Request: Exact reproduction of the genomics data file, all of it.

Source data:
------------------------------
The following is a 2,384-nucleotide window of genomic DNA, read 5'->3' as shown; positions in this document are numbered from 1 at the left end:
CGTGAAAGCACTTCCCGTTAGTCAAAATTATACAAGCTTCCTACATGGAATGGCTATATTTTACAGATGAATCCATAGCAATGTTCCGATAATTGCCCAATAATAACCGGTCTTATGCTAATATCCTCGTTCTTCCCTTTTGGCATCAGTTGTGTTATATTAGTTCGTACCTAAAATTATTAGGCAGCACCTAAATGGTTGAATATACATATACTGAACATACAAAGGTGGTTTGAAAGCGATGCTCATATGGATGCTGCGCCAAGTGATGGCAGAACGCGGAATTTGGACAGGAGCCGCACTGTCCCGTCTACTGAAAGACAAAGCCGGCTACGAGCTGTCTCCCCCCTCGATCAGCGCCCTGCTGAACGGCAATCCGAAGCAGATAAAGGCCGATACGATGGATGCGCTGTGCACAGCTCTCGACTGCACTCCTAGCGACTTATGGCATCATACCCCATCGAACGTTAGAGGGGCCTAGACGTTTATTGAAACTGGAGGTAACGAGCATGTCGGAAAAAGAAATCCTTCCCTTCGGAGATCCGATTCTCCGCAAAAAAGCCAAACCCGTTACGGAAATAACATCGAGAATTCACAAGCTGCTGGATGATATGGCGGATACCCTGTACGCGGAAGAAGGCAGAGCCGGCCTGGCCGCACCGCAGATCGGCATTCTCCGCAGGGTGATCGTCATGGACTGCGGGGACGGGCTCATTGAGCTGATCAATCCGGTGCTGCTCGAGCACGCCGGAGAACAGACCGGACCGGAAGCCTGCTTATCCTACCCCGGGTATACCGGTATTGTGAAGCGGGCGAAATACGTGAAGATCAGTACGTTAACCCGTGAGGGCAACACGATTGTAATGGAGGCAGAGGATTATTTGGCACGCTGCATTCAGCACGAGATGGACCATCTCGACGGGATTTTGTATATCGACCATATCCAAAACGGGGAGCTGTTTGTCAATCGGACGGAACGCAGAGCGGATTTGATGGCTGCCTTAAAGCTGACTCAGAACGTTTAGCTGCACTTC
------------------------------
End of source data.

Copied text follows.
The following is a 2,384-nucleotide window of genomic DNA, read 5'->3' as shown; positions in this document are numbered from 1 at the left end:
CGTGAAAGCACTTCCCGTTAGTCAAAATTATACAAGCTTCCTACATGGAATGGCTATATTTTACAGATGAATCCATAGCAATGTTCCGATAATTGCCCAATAATAACCGGTCTTATGCTAATATCCTCGTTCTTCCCTTTTGGCATCAGTTGTGTTATATTAGTTCGTACCTAAAATTATTAGGCAGCACCTAAATGGTTGAATATACATATACTGAACATACAAAGGTGGTTTGAAAGCGATGCTCATATGGATGCTGCGCCAAGTGATGGCAGAACGCGGAATTTGGACAGGAGCCGCACTGTCCCGTCTACTGAAAGACAAAGCCGGCTACGAGCTGTCTCCCCCCTCGATCAGCGCCCTGCTGAACGGCAATCCGAAGCAGATAAAGGCCGATACGATGGATGCGCTGTGCACAGCTCTCGACTGCACTCCTAGCGACTTATGGCATCATACCCCATCGAACGTTAGAGGGGCCTAGACGTTTATTGAAACTGGAGGTAACGAGCATGTCGGAAAAAGAAATCCTTCCCTTCGGAGATCCGATTCTCCGCAAAAAAGCCAAACCCGTTACGGAAATAACATCGAGAATTCACAAGCTGCTGGATGATATGGCGGATACCCTGTACGCGGAAGAAGGCAGAGCCGGCCTGGCCGCACCGCAGATCGGCATTCTCCGCAGGGTGATCGTCATGGACTGCGGGGACGGGCTCATTGAGCTGATCAATCCGGTGCTGCTCGAGCACGCCGGAGAACAGACCGGACCGGAAGCCTGCTTATCCTACCCCGGGTATACCGGTATTGTGAAGCGGGCGAAATACGTGAAGATCAGTACGTTAACCCGTGAGGGCAACACGATTGTAATGGAGGCAGAGGATTATTTGGCACGCTGCATTCAGCACGAGATGGACCATCTCGACGGGATTTTGTATATCGACCATATCCAAAACGGGGAGCTGTTTGTCAATCGGACGGAACGCAGAGCGGATTTGATGGCTGCCTTAAAGCTGACTCAGAACGTTTAGCTGCACTTC